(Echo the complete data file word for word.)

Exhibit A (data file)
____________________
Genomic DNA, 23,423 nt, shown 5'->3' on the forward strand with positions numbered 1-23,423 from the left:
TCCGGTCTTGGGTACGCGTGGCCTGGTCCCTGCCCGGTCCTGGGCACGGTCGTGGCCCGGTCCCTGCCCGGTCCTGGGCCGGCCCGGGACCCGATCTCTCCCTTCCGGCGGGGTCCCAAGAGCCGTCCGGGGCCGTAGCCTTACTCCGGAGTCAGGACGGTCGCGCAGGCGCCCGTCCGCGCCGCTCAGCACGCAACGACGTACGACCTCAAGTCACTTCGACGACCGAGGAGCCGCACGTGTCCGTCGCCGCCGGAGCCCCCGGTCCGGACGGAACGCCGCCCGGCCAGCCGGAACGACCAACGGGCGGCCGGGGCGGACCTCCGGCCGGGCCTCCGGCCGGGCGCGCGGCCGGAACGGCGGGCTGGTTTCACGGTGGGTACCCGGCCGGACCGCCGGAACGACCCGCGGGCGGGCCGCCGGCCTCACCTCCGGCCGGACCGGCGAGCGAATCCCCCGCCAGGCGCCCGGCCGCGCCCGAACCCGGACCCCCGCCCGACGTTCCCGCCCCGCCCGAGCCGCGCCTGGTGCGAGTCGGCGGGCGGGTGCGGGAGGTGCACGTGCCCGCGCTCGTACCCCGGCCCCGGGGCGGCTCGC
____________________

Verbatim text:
Genomic DNA, 23,423 nt, shown 5'->3' on the forward strand with positions numbered 1-23,423 from the left:
TCCGGTCTTGGGTACGCGTGGCCTGGTCCCTGCCCGGTCCTGGGCACGGTCGTGGCCCGGTCCCTGCCCGGTCCTGGGCCGGCCCGGGACCCGATCTCTCCCTTCCGGCGGGGTCCCAAGAGCCGTCCGGGGCCGTAGCCTTACTCCGGAGTCAGGACGGTCGCGCAGGCGCCCGTCCGCGCCGCTCAGCACGCAACGACGTACGACCTCAAGTCACTTCGACGACCGAGGAGCCGCACGTGTCCGTCGCCGCCGGAGCCCCCGGTCCGGACGGAACGCCGCCCGGCCAGCCGGAACGACCAACGGGCGGCCGGGGCGGACCTCCGGCCGGGCCTCCGGCCGGGCGCGCGGCCGGAACGGCGGGCTGGTTTCACGGTGGGTACCCGGCCGGACCGCCGGAACGACCCGCGGGCGGGCCGCCGGCCTCACCTCCGGCCGGACCGGCGAGCGAATCCCCCGCCAGGCGCCCGGCCGCGCCCGAACCCGGACCCCCGCCCGACGTTCCCGCCCCGCCCGAGCCGCGCCTGGTGCGAGTCGGCGGGCGGGTGCGGGAGGTGCACGTGCCCGCGCTCGTACCCCGGCCCCGGGGCGGCTCGC